Thursday, January 17, 2013

Preach the gospel, die and be forgotten

A lot was said about legacy in 2012. Especially, the Olympic Legacy. A call to inspire a generation. Time will tell whether more athletes follow, health improves and the Olympic park stands tall. Given every football tournament failure leads for an overhaul of youth development it's easy to be a bit cynical. People chase celebrity, fifteen minutes of fame...

Equally, there are people who have lasting legacy and impact on our lives...

What about the Christian? What's our legacy? What's the right legacy for a CU leader to pursue from their year of serving the CU? I saw this yesterdya:
Ironically, Zinzendorf is well remembered. I think the actual quote from Count Nicholas Zinzendorf - the original 24/7 prayer leader... missionary movement leader... influential in the lives of the Wesley's:
 "The missionary... must be content to suffer, to die and be forgotten."    ---John Wesley, Journal (London: Robert Culley, n.d.), Vol. II, p. 11.)
Which given a missionary is a gospel preacher is basically the same thing. The Christian should be content to suffer, die and be forgotten.

It's Ecclesiastes 1, we're quickly forgotten. The student work has a blissfully short memory. It's common for a CU to say "This is the biggest thing our CU has ever done..." -- and it kind of is, except that that happened four years ago but no-one is left to remember. Which is fine! Student workers don't tend to stay in the work for long - I met another 12-year student worker yesterday which is rare.

We seek to impact lives, we impact structures and strategy, and for a while our fingerprints are identifiable... Some things do last though few movements and churches thrive for multiple generations.Before long there's no one there anymore who knows how things were before. Our hard labours become just smudges on the window... unseen foundations.

The short memory is liberating.

There are no monuments and landmarks and celebrities in the new creation, and there ought not to be such here. Yet we're (read, I'm) easily starstruck. There are big fish in our small pond over whom we fawn, whose words we re-tweet and podcast.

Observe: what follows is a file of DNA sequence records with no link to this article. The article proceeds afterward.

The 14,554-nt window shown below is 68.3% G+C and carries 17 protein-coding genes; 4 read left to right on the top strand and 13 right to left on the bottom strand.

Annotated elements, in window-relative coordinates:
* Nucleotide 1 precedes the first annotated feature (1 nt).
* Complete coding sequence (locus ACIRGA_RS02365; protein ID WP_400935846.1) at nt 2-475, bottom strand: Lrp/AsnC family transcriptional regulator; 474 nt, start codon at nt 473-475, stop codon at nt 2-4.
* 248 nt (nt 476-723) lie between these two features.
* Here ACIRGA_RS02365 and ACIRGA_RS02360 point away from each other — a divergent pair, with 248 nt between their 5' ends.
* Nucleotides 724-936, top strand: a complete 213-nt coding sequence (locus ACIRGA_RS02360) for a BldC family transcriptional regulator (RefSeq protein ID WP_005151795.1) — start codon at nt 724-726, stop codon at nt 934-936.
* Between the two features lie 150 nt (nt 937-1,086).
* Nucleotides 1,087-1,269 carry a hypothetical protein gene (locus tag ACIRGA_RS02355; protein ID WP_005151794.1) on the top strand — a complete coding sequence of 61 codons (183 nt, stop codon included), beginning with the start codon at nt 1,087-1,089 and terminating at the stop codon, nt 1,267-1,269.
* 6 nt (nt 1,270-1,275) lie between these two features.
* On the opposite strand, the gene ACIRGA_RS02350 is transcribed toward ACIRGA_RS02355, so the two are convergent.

I've seen students go wobbly kneed at a CU weekend away (where I was speaking) when they heard that a certain speaker had been there with another CU the previous weekend... Take off your shoes, this is holy ground.. ?!

Real gospel legacy is Christ's life-giving reign over all things...
I will cause your name to be remembered in all generations; therefore nations will praise you forever and ever. (Psalm 45:17 ESV)
A verse about me? No, the Father says this of the Son. And I share in his life by my union with him. His name is remembered, and he remembers me.

Real legacy is the fruit of the gospel in people - people who become followers of Christ, people who grow as disciples of Christ. The legacy of ministry I did 12 years ago is sat in an office and a school and a mums and toddler group this morning.

Legacy is the teenager who becomes a Christian and is still sharing the gospel with people when he's 82 years old.  Real legacy is the student who becomes a Christian, marries a Christian, works as a Christian in a job, raises their kids in the sound of the gospel and a gospel adorning family home, whose kids grow up in the faith. And many other untold stories.

And then we're forgotten.


  1. I'm a SU and UCCF legacy from many years ago. God is good and his love just keeps on. Thank you for your work helping another generation. And another. And ...

    1. Liz - that's wonderful to hear. Love to hear more of how the story has gone for you.

  2. Thanks. I really needed to hear this today, especially.